From the comparison of the maximum expected fluctuations of a constant SFH and the errors in the Milky Way SFH, it is evident that some trends are not consistent with a constant history, particularly bursts A and B, and the AB gap. We can conclude that the irregularities of our SFH cannot be caused by statistical fluctuations.

4.2. The uncertainty introduced by the age errors

The age error affects more considerably the duration of the star formation events, since they tend to scatter the stars originally born in a burst. We can expect that this error could smear out peaks and fill in gaps in the age distribution. A detailed and realistic investigation of the statistical meaning of our bursts has to be done in the framework of our method, following the observational data as closely as possible. In the case of the Milky Way, the input data is provided by the age distribution. We have supposed that this age distribution is depopulated from old objects, since some have died or left the galactic plane. Our method to find the SFH makes use of corrections to take into account these effects. However, some features in the age distribution could be caused rather by the incompleteness of the sample. These would propagate to the SFH giving rise to features that could be taken as real, when they are not.

Thus, if we want to differentiate our SFH from a constant one, we must begin with age distributions, generated by a constant SFH, depopulated in the same way that the Galactic age distribution. With this approach, we can check if the SFH presented in Fig. 8 can be produced by errors in the isochrone ages in conjunction with statistical fluctuations of an originally constant SFH.

We have done a set with 6000 simulations to study this. Each simulation was composed by the following steps:

  1. A constant SFH composed by 3000 `stars' was built by randomly distributing the stars from 0 to 16 Gyr with uniform probability.

  2. The stars are binned at 0.2 Gyr intervals. For each bin, we calculate the number of objects expected to have left the main sequence or the galactic plane. This corresponds to the number of objects which we have randomly eliminated from each age bin. The remaining stars (around 600-700 stars at each simulation) were put into an `observed catalogue'.

  3. The real age of the stars in the `observed catalogue' is shifted randomly according to the average errors presented in Fig. 5 of Paper I. After that, the `observed catalogue' looks more similar to the real data.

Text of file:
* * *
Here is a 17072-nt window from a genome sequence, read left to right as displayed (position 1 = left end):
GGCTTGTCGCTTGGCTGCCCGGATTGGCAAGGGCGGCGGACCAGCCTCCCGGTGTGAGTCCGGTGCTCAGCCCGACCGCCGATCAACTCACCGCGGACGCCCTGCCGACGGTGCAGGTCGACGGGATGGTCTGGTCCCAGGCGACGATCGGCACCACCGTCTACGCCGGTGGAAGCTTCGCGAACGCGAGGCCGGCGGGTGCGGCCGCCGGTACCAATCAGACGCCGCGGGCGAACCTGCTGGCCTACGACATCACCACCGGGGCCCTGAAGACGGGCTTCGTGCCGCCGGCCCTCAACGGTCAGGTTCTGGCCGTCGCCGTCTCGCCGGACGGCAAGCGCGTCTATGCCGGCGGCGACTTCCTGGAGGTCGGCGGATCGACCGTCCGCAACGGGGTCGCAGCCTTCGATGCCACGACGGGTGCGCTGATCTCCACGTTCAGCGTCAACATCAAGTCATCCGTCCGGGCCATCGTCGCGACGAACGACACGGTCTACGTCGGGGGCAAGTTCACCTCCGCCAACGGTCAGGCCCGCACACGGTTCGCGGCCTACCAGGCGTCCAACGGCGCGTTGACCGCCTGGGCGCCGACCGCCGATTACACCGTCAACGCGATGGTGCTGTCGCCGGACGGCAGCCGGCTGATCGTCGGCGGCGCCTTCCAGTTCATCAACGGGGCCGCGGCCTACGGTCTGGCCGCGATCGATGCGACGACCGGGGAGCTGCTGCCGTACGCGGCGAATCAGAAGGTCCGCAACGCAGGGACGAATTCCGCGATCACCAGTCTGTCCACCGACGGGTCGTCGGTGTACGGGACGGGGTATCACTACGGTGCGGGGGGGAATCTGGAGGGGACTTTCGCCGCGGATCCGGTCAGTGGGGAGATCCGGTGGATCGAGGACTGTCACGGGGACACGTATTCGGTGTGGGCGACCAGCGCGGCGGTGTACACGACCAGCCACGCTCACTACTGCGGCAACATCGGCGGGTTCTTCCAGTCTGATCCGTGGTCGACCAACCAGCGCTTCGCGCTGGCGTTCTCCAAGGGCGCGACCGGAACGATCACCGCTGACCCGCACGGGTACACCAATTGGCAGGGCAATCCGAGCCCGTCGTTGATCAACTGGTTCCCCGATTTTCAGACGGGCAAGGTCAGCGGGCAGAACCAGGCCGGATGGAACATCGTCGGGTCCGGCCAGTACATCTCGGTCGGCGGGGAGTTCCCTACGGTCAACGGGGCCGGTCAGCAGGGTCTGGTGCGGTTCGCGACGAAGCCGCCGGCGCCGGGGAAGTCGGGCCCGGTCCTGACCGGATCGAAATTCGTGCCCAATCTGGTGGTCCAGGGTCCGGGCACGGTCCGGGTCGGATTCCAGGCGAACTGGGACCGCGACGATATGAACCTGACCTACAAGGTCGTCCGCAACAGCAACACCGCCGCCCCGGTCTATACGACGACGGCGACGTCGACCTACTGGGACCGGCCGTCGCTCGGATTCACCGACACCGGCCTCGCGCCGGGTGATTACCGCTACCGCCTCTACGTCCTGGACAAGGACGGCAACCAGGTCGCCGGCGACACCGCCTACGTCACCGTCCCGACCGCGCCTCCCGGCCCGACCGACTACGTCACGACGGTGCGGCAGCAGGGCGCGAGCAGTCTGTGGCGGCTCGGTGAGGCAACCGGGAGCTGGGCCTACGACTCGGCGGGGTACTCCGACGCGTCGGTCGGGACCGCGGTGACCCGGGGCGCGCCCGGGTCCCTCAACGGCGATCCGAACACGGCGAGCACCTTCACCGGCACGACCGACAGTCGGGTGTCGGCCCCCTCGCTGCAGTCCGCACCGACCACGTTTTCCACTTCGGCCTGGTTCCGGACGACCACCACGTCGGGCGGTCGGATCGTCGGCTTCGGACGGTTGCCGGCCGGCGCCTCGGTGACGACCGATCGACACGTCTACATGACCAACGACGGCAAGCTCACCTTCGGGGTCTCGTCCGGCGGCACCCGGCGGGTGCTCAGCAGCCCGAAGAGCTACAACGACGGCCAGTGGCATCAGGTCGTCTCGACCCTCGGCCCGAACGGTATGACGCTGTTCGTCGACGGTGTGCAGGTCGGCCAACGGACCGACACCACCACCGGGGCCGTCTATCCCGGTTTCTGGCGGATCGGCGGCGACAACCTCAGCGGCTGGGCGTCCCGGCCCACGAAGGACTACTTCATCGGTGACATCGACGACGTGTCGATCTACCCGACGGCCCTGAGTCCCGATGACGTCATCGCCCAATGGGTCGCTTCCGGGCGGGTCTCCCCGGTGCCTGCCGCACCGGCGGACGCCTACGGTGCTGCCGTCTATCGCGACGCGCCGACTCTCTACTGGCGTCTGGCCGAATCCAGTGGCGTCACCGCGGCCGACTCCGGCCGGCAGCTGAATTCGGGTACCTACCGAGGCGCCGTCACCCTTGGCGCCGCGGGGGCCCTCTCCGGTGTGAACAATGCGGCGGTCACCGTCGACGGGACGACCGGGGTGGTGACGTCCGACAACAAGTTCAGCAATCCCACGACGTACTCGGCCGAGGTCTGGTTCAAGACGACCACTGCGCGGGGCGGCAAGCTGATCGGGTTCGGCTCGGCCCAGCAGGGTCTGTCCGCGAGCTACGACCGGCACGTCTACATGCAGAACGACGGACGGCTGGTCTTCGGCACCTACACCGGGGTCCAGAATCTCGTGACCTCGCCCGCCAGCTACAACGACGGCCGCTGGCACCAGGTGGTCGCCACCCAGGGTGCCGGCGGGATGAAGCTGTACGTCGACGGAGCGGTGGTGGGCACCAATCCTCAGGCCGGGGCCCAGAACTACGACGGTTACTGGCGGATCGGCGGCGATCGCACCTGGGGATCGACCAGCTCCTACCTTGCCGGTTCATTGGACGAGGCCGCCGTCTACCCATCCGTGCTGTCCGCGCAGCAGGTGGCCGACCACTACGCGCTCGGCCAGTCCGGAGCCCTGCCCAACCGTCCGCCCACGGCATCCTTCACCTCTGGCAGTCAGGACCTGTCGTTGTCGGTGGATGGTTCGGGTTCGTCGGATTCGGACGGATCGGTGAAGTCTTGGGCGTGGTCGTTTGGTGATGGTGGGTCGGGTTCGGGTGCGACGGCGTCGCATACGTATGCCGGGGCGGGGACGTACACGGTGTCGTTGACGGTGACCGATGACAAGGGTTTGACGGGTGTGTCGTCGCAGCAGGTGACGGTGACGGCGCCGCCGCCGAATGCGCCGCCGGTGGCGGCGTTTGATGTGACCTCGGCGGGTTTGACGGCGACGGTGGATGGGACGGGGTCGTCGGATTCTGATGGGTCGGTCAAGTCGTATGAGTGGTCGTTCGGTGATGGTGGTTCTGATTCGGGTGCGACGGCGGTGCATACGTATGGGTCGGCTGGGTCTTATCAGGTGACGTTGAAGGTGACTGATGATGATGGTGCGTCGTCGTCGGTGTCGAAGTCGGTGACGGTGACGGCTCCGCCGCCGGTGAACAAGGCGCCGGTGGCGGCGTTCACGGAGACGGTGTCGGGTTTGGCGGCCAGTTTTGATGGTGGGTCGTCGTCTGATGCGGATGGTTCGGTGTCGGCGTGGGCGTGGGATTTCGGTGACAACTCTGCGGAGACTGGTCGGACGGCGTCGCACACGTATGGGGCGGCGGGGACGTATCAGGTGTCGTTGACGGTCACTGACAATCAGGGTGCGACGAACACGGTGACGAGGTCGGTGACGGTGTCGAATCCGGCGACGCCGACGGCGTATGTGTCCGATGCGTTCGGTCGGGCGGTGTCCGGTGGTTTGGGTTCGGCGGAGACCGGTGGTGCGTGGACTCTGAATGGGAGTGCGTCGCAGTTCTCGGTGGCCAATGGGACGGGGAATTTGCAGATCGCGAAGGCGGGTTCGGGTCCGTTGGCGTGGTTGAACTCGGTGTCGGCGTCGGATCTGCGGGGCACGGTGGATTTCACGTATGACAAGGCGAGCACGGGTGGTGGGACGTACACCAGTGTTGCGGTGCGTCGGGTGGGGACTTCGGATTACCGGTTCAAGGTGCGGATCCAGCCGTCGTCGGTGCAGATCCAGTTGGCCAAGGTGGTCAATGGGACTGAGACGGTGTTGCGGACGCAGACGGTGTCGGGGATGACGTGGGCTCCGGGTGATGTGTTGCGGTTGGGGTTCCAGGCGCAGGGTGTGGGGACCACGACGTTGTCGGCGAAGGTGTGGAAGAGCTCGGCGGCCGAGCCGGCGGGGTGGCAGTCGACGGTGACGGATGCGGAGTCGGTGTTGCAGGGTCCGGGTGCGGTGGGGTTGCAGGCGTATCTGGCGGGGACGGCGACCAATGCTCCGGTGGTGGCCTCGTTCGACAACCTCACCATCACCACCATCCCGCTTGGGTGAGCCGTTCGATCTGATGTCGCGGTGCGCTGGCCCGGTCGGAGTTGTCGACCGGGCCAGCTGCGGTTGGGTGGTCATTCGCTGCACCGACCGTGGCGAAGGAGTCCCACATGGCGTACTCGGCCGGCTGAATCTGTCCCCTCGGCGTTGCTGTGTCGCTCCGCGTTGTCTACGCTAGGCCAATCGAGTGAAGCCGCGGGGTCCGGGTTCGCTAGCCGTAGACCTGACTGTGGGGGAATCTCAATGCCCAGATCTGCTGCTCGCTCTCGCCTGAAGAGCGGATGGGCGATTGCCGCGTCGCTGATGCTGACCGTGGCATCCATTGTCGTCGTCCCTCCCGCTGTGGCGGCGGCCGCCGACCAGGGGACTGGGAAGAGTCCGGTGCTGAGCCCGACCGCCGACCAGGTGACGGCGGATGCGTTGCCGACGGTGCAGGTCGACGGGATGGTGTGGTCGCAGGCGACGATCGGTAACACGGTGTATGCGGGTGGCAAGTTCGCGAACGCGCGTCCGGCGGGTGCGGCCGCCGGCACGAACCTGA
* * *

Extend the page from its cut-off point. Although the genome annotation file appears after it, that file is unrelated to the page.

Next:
4. The SFH is then calculated just as it was done for the disk. From each SFH the following information is extracted: dispersion around the mean, amplitude and age of occurrence of the most prominent peak, amplitude and age of occurrence of the deepest lull.

One of the problems that we have found is that due to the size of the sample, and the depopulation caused by stellar evolution and scale height effects, the SFH always presents large fluctuations beyond 10 Gyr. These fluctuations are by no means real. They arise from the fact that in the observed sample (for the case of the simulations, in the `observed catalogue'), beyond 10 Gyr, the number of objects in the sample is very small, varying from 0 to 2 stars at most. In the method presented in the subsections above, we multiply the number of stars present in the older age bins by some factors to find the number of stars originally born at that time. This multiplying factor increases with age and could be as high as 12 for stars older than 10 Gyr; this way, by a simple statistical effect of small numbers, we can in our sample find age bins where no star was observed neighbouring bins where there are one or more stars. And, in the recovered SFH, this age bin will still present zero stars, but the neighbouring bins would have their original number of stars multiplied by a factor of 12. This introduces large fluctuations at older age bins, so that all statistical parameters of the simulated SFHs were calculated only from ages 0 to 10 Gyr.

In Fig. 12, we present two histograms with the statistical parameters extracted from the simulations. The first panel shows the distribution of dispersions around the mean for the 6000 simulations. The arrow indicates the corresponding value for the Milky Way SFH. The dispersion of the SFH of our Galaxy is located in the farthest tail of the dispersion distribution. The probability of finding a dispersion similar to that of the Milky Way is lower than 1.7%, according to the plot. In other words, we can say, with a significance level of 98.3%, that the Milky Way SFH is not consistent with a constant SFH.